Boogie Is One More Sensitive Stab At The Immigrant’s Experience

Boogie

Starring  Taylor Takahashi,Taylour Paige, Bashar “Pop Smoke” Jackson, and Jorge LendeborgJr

Directed  by  Eddie Huang

Rating: ***

There is  a very  funny  lovemaking scene  in this engaging  immigrant’s tale  about a second-generation Chinese-American boy’s  desire to make it into the basketball league. It is  Boogie,  as  Alfred Chin(Taylor Takahashi )likes  to be called,doing it  for the  first time  and he is  really nervous because he’s never done  it before , and because well, he feels he  is not well endowed.

“I am  quite small,”he mumbles nervously  to his far  more experienced  girlfriend.

Straight-off , this sequence tells us  so  much about Boogie, his anxieties  about not being able to fit in, his lack of confidence in bed far  more on  display  than on the field  where he wants to  prove himself  beyond the restrictions placed by his Chinese ancestry which is insinuated  into the  plot with   a kind of  nodding affection without rubbing   it in.

 This is  not  to say that Boogie is some kind of wunderfilm   or even anywhere close to that  other recent film on the  immigrant’s experience The  Illegal. Boogie has a certain urban charm to it and the  lead players are  likable. Boogie’s struggle also feels real most  of  the way except when  Boogie’s mother(played by  Pamelyn Chee) begins to  get too close for comfort with her son’s  promoter and manager(Mike Moh). Their alliance  seems cheesy,  probably because  it is.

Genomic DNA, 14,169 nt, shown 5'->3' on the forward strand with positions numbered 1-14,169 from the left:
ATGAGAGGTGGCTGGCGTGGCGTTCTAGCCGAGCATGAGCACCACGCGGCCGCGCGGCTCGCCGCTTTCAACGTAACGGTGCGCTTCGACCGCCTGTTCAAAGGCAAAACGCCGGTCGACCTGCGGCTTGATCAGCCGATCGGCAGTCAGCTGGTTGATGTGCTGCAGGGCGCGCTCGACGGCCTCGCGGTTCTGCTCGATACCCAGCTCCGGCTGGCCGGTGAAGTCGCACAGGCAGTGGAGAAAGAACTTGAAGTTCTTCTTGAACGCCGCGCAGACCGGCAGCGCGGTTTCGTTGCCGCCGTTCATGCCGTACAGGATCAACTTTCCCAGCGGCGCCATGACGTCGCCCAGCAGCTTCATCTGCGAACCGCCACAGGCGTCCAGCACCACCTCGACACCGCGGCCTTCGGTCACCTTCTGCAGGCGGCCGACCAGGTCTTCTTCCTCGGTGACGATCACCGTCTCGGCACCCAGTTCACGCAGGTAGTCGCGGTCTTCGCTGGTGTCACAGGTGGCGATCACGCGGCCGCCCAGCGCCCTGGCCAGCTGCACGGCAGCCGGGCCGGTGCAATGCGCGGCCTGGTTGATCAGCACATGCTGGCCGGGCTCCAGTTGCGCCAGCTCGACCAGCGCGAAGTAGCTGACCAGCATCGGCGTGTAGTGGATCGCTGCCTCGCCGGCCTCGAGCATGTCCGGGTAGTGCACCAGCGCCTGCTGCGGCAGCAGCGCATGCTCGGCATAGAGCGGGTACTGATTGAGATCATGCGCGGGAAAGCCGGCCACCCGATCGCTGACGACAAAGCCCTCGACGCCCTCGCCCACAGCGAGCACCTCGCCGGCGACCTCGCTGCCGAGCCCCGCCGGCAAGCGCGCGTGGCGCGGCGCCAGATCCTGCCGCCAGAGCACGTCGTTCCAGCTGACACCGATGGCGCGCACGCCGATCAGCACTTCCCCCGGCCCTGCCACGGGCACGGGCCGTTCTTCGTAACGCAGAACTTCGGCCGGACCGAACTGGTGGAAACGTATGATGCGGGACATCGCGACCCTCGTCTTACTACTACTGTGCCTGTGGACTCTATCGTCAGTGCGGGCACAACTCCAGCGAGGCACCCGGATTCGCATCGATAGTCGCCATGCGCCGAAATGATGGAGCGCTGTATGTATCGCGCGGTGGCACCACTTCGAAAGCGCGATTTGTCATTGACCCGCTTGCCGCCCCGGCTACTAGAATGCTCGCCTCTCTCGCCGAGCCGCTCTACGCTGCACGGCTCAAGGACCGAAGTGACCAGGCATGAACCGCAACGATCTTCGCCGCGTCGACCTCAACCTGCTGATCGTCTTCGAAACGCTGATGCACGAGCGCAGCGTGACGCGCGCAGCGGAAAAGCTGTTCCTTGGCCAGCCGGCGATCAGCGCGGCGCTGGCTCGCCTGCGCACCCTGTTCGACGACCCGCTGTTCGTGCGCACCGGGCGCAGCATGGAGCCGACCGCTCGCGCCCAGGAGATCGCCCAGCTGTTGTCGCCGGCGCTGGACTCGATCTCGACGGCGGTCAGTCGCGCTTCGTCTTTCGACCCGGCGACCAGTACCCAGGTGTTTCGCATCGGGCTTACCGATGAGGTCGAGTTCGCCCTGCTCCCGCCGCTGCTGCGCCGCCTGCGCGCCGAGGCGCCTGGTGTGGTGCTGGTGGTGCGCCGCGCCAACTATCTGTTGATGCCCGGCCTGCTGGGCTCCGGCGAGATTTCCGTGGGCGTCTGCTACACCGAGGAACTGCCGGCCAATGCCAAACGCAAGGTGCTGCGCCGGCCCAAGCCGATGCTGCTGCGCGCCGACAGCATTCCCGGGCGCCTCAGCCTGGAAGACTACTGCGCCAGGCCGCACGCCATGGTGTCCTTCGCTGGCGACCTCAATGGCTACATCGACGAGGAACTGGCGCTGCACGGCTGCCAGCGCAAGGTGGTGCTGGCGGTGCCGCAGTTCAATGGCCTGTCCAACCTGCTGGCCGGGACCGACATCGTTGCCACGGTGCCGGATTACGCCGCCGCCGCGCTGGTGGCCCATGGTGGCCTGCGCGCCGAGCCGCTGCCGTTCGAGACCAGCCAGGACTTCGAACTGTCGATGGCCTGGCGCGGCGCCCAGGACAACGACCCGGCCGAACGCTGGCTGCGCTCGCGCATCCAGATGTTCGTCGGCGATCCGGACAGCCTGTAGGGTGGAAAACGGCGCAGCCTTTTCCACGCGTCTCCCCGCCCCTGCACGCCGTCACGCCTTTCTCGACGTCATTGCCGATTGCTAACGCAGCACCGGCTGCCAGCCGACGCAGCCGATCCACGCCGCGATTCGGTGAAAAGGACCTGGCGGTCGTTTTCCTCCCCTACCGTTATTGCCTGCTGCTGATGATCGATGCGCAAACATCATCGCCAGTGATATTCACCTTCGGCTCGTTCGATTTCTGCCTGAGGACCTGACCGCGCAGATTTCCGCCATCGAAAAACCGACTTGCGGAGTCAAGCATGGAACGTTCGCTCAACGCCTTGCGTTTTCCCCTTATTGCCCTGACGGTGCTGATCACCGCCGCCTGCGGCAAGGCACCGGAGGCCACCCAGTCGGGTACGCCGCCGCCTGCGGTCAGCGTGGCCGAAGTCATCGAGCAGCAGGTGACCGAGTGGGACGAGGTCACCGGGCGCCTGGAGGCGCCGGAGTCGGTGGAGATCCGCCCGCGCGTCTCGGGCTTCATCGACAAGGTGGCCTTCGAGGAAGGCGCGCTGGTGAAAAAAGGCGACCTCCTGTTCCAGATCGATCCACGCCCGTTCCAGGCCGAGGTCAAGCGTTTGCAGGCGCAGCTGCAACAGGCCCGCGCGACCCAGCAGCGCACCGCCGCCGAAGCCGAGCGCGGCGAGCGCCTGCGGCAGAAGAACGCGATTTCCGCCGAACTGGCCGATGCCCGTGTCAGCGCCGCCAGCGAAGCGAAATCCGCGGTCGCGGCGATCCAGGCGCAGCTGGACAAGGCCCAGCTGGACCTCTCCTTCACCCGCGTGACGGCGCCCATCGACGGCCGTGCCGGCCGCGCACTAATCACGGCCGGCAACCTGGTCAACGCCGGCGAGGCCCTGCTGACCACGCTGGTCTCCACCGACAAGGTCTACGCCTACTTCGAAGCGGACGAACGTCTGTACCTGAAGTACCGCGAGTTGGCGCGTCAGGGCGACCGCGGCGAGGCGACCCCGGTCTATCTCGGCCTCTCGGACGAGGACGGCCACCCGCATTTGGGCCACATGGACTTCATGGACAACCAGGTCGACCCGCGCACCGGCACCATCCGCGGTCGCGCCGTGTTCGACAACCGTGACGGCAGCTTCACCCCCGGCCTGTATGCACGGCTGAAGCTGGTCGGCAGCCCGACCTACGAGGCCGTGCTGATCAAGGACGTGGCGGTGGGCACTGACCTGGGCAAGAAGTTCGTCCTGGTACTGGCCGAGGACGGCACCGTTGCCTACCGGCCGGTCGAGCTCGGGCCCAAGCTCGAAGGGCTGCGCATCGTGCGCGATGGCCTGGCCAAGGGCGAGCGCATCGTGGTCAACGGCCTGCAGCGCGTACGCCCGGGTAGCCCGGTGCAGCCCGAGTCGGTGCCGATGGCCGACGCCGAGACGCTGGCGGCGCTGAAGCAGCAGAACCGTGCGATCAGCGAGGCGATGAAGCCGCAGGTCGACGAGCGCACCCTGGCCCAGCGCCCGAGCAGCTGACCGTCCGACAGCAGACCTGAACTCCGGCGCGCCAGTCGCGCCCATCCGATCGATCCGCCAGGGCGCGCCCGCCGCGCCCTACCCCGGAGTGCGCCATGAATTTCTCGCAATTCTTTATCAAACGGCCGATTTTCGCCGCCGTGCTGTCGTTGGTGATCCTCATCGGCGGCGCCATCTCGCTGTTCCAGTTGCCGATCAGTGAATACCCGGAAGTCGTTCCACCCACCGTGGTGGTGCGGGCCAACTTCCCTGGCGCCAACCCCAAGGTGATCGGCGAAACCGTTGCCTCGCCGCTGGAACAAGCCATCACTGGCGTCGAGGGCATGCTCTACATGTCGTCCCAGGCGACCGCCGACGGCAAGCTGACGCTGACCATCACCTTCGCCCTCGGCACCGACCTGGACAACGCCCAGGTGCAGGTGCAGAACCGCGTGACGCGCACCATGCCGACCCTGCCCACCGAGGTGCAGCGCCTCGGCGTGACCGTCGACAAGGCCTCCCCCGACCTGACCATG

Otherwise there is  so much that is  real and endearing about Boogie including the way he  leans  on his best friend(Jorge Lendeborg Jr) and baulks  when pitched against his  most conspicuous  opponent (Bashar “Pop Smoke” Jackson who  died  soon after filming).It all feels real and lived-in including that sequence where Boogie’s father makes  him kneel down in front of his coach to apologize.

 Cultural diaspora is perpetually the  biggest  damper for  the immigrant , no matter how we  look at  it. Boogie uses  the  basketball court to show us how the walls of racial and cultural isolation can be demolished  through sports.  It isn’t easy. But  it is always a fascinating challenge for an  outsider to embrace  the  American Dream.Boogie shows us  how.It isn’t a great  film. Not even  really  good one.  But it strikes all the right  chords most  of the  time  and hits the  ball into the  basket.

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